Quentin Bryce agreed to become the first dame nominated by Prime Minister Tony Abbott, but it turns out she has collected another title to take into retirement.
Thanks to a historical anomaly, government ministers and judges automatically receive the title ''the honourable'' for life, but governors-general did not.
The former prime minister Julia Gillard wrote to the Queen about this, and she agreed to correct it, according to informed officials.
The moment the Queen signed the letters patent, the mystical power of the monarch instantaneously made Ms Bryce, who was the governor-general at the time, ''the honourable Quentin Bryce''.
Her title as governor-general became her excellency the honourable Quentin Bryce. But while she lost the excellency on leaving the job, she was to be honourable for life.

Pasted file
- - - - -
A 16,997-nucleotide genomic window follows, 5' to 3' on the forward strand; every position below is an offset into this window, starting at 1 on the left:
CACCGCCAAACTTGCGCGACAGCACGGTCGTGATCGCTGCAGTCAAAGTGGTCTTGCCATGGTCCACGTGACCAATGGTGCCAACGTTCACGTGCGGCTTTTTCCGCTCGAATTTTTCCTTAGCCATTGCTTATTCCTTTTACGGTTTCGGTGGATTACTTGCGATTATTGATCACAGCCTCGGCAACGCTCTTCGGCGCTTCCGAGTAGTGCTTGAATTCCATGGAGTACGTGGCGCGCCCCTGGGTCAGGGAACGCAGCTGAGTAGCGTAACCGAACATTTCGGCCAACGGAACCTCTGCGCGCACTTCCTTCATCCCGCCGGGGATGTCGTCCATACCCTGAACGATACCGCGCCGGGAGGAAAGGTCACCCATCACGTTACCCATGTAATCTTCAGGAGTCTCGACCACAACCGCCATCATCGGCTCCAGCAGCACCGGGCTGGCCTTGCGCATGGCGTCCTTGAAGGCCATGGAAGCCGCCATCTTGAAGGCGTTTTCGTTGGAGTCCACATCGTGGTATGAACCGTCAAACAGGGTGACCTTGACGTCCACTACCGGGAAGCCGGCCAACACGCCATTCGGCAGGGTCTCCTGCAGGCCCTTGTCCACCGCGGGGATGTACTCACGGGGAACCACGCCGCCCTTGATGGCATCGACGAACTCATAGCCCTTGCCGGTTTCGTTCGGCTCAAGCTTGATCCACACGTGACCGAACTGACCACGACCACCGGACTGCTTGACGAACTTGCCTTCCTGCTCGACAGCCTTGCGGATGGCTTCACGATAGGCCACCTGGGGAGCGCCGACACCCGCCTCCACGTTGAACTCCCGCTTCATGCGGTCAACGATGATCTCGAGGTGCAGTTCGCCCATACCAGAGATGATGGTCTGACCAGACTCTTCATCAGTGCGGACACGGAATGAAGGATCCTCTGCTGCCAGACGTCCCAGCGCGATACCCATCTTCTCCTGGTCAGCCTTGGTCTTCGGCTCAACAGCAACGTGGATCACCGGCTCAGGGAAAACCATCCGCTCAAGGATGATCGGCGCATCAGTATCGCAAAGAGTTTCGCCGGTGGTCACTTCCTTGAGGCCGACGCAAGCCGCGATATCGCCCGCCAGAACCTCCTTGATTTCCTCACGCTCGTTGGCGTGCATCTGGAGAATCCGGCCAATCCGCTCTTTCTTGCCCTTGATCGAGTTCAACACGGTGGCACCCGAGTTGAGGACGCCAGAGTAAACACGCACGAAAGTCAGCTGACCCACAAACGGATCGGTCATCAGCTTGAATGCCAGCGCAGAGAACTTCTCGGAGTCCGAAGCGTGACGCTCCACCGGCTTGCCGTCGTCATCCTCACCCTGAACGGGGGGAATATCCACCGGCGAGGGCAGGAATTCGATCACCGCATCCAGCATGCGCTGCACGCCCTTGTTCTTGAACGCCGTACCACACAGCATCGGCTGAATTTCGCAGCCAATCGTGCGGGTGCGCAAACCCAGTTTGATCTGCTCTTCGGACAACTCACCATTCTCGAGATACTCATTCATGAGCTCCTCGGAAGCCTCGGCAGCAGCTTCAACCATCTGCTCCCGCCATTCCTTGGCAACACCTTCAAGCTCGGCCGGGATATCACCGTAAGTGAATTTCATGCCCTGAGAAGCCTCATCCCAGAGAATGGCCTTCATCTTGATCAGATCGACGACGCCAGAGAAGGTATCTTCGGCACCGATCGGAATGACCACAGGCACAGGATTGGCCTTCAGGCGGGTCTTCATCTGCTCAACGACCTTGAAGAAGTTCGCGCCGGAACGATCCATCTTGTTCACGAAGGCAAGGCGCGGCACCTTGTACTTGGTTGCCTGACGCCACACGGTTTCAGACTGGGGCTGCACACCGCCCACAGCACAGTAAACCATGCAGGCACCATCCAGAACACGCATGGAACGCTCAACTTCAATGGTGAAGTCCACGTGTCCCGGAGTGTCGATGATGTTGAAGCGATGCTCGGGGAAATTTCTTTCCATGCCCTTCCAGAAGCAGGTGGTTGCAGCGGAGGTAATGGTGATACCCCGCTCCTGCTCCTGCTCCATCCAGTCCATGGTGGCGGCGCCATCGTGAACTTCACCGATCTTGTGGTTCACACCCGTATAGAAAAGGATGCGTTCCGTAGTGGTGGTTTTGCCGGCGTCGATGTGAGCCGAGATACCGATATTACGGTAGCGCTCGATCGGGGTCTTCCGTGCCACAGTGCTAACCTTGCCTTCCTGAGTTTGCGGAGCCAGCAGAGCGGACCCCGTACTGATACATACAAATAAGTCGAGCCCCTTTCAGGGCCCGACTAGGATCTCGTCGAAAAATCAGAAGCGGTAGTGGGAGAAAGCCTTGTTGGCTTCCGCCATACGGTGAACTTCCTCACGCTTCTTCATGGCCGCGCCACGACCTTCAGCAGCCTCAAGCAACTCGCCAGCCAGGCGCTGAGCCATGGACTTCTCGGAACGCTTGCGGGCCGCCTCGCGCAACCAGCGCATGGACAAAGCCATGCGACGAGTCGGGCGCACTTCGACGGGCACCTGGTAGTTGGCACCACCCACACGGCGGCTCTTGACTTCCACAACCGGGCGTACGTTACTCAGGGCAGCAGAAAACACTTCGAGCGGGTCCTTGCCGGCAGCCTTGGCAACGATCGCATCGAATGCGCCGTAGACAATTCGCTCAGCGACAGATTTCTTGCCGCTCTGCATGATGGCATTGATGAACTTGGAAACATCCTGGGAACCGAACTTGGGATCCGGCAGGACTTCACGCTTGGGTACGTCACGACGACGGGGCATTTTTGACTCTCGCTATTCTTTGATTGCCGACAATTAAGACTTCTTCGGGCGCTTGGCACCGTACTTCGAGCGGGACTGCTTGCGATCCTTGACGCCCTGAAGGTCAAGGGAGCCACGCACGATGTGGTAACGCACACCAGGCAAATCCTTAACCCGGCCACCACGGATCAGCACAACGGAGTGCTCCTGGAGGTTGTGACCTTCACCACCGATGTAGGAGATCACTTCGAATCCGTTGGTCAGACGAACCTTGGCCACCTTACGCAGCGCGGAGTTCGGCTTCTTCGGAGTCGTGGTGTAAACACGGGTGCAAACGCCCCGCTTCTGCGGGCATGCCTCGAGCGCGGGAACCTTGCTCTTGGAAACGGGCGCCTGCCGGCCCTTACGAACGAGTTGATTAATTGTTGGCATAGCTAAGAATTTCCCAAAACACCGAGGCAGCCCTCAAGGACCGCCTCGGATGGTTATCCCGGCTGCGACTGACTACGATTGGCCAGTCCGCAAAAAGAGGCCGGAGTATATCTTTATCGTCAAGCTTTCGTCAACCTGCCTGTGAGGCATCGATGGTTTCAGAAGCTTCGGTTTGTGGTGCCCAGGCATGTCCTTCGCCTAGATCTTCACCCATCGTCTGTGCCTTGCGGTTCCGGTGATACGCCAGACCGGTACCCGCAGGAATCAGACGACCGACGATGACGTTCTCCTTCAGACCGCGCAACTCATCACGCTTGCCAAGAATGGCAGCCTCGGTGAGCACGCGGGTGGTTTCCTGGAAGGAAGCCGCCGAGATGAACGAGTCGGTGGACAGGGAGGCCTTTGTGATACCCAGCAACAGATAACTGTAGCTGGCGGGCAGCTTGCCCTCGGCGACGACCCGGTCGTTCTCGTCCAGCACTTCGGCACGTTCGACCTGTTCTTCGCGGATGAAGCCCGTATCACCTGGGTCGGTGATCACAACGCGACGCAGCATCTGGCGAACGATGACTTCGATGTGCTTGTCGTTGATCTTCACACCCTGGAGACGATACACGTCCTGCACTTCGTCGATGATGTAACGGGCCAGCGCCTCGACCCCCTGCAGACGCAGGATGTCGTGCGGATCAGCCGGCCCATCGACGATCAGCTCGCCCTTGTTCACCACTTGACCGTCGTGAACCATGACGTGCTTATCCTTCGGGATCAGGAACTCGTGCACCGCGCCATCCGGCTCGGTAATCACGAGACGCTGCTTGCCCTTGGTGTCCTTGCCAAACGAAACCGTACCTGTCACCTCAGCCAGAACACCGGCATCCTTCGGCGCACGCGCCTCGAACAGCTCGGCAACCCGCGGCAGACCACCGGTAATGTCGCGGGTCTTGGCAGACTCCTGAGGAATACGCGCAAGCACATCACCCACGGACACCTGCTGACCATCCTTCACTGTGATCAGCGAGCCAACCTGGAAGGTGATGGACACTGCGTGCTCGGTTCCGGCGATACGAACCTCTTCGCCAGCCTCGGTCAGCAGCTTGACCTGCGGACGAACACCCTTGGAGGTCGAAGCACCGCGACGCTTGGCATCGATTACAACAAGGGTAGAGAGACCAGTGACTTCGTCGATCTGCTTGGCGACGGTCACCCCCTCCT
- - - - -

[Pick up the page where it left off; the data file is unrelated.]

The Queen decided to make her decision retrospective so that all former governors-general were honourable, too. But because of the history of holders of that post, it added to the titles of only two of the 24 who went before Ms Bryce.
For the first century of Australia's federation, all the governors-general were already deemed honourable because of birth or former occupation.
They were all British aristocrats, knights of the realm or former Australian judges or ministers, all of whom automatically were allowed to be called ''the honourable.''
But in 2001, the appointment of an archbishop, Peter Hollingworth changed that. He was followed by Michael Jeffrey, an army officer. Neither was allowed to call themselves honourable. But they did not go unadorned in retirement because of their previous lives.
Dr Hollingworth holds a doctorate and his life in the Anglican Church meant he was titled ''Right Reverend''. Mr Jeffery carries the title of Major General (ret.)
So Ms Bryce would have been the first to revert solely to the honorific of the mere mortal, Mr or Ms, but for the decision to endow her with ''the honourable.''